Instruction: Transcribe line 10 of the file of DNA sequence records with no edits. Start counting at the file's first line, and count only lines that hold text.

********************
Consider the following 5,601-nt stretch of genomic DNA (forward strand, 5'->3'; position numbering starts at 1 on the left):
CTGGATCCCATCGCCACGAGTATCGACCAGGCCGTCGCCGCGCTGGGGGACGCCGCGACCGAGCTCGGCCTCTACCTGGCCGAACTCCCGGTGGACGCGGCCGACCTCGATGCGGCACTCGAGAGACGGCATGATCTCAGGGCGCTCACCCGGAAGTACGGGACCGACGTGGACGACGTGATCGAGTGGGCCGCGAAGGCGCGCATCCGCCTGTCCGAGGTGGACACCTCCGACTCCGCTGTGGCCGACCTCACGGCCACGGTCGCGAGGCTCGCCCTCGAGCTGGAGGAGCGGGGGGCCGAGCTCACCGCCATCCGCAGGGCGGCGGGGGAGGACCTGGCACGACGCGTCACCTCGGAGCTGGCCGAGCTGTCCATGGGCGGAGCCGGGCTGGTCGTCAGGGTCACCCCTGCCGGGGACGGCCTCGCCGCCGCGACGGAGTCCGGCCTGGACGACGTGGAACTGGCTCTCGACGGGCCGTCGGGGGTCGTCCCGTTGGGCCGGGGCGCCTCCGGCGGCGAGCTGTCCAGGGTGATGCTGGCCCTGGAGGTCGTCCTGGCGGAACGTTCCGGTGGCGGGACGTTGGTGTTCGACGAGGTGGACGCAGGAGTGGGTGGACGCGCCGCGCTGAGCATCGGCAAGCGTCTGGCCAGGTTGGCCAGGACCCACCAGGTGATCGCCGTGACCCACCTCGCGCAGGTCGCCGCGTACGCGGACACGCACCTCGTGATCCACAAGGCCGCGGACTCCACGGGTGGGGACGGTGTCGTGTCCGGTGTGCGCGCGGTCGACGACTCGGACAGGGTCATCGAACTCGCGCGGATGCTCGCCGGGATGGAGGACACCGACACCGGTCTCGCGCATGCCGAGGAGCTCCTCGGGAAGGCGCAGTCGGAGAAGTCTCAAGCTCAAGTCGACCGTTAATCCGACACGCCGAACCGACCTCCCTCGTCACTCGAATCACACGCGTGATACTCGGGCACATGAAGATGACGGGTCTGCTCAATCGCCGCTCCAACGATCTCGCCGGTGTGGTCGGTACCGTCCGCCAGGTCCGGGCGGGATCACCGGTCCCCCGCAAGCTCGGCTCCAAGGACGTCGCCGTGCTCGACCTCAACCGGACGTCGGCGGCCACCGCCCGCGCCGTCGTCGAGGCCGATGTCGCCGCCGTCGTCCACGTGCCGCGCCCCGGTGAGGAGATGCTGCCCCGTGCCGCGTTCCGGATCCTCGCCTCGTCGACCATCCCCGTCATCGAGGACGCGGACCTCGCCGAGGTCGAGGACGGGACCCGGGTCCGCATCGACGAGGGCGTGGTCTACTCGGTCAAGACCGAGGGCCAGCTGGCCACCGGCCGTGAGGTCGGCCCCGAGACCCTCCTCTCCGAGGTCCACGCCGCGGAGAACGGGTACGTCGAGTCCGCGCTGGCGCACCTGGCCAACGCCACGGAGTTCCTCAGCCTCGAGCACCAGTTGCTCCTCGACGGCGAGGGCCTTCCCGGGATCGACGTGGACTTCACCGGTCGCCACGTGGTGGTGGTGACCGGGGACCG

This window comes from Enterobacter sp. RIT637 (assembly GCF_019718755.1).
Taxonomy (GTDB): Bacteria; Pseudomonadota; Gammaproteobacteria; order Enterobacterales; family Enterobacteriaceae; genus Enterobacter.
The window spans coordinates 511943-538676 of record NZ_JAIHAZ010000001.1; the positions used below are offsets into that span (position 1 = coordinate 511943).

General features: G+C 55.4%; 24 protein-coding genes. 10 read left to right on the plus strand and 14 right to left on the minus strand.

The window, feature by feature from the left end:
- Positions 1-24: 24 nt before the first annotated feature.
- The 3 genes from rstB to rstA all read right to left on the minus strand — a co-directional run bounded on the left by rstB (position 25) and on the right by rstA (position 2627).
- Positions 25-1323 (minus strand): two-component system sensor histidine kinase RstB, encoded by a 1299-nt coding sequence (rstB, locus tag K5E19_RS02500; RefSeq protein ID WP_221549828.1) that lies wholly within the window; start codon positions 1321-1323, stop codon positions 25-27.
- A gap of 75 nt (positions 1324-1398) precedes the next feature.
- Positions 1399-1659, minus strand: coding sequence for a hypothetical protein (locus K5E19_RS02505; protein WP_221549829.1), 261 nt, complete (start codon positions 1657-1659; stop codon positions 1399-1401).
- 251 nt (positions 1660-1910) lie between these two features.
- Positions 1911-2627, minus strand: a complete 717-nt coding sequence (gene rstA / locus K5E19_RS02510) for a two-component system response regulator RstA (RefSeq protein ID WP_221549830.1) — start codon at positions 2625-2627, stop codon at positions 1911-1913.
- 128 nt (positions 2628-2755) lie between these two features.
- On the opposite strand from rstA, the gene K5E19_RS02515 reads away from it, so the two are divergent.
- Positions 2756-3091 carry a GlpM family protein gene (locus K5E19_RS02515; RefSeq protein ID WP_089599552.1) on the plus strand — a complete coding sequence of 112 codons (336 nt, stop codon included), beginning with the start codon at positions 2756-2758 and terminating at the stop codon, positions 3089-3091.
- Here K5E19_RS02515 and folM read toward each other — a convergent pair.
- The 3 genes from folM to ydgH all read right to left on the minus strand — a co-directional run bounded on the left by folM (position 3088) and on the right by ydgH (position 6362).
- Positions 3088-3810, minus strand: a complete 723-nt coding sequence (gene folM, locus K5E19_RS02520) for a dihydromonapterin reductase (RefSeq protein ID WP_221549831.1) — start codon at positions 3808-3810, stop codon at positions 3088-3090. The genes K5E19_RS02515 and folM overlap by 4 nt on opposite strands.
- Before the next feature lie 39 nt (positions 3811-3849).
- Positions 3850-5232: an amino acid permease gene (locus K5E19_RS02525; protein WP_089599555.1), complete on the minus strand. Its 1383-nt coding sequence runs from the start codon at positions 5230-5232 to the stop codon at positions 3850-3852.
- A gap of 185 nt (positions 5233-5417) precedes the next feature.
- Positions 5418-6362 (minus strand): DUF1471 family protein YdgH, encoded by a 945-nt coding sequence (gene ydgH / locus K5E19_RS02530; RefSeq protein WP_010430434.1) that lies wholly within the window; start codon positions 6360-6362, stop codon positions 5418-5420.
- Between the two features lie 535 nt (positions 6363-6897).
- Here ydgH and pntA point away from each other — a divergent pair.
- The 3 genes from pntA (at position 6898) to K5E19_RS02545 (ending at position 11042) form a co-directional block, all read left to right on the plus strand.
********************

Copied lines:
- Positions 25-1323 (minus strand): two-component system sensor histidine kinase RstB, encoded by a 1299-nt coding sequence (rstB, locus tag K5E19_RS02500; RefSeq protein ID WP_221549828.1) that lies wholly within the window; start codon positions 1321-1323, stop codon positions 25-27.